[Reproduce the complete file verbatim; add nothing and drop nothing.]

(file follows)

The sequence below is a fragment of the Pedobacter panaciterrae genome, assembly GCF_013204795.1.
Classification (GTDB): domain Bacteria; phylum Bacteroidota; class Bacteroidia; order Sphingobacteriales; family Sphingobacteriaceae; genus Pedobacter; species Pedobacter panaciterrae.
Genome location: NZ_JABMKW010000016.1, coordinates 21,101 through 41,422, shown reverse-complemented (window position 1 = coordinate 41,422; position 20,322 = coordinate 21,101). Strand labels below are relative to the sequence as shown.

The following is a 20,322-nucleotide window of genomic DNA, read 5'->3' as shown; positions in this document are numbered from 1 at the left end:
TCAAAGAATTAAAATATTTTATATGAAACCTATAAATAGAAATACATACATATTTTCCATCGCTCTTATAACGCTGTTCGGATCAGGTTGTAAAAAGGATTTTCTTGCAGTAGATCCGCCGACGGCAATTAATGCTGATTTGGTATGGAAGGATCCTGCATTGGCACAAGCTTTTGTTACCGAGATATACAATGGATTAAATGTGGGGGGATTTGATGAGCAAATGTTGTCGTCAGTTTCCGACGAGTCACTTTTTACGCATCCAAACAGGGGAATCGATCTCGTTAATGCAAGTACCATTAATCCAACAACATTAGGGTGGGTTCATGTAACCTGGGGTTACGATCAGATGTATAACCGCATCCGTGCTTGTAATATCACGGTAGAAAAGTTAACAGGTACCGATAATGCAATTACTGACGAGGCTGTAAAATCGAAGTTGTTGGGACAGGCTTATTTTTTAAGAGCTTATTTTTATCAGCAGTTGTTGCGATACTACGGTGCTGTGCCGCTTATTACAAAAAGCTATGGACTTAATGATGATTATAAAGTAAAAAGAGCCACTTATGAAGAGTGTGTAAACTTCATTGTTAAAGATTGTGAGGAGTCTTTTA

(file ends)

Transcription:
The sequence below is a fragment of the Pedobacter panaciterrae genome, assembly GCF_013204795.1.
Classification (GTDB): domain Bacteria; phylum Bacteroidota; class Bacteroidia; order Sphingobacteriales; family Sphingobacteriaceae; genus Pedobacter; species Pedobacter panaciterrae.
Genome location: NZ_JABMKW010000016.1, coordinates 21,101 through 41,422, shown reverse-complemented (window position 1 = coordinate 41,422; position 20,322 = coordinate 21,101). Strand labels below are relative to the sequence as shown.

The following is a 20,322-nucleotide window of genomic DNA, read 5'->3' as shown; positions in this document are numbered from 1 at the left end:
TCAAAGAATTAAAATATTTTATATGAAACCTATAAATAGAAATACATACATATTTTCCATCGCTCTTATAACGCTGTTCGGATCAGGTTGTAAAAAGGATTTTCTTGCAGTAGATCCGCCGACGGCAATTAATGCTGATTTGGTATGGAAGGATCCTGCATTGGCACAAGCTTTTGTTACCGAGATATACAATGGATTAAATGTGGGGGGATTTGATGAGCAAATGTTGTCGTCAGTTTCCGACGAGTCACTTTTTACGCATCCAAACAGGGGAATCGATCTCGTTAATGCAAGTACCATTAATCCAACAACATTAGGGTGGGTTCATGTAACCTGGGGTTACGATCAGATGTATAACCGCATCCGTGCTTGTAATATCACGGTAGAAAAGTTAACAGGTACCGATAATGCAATTACTGACGAGGCTGTAAAATCGAAGTTGTTGGGACAGGCTTATTTTTTAAGAGCTTATTTTTATCAGCAGTTGTTGCGATACTACGGTGCTGTGCCGCTTATTACAAAAAGCTATGGACTTAATGATGATTATAAAGTAAAAAGAGCCACTTATGAAGAGTGTGTAAACTTCATTGTTAAAGATTGTGAGGAGTCTTTTA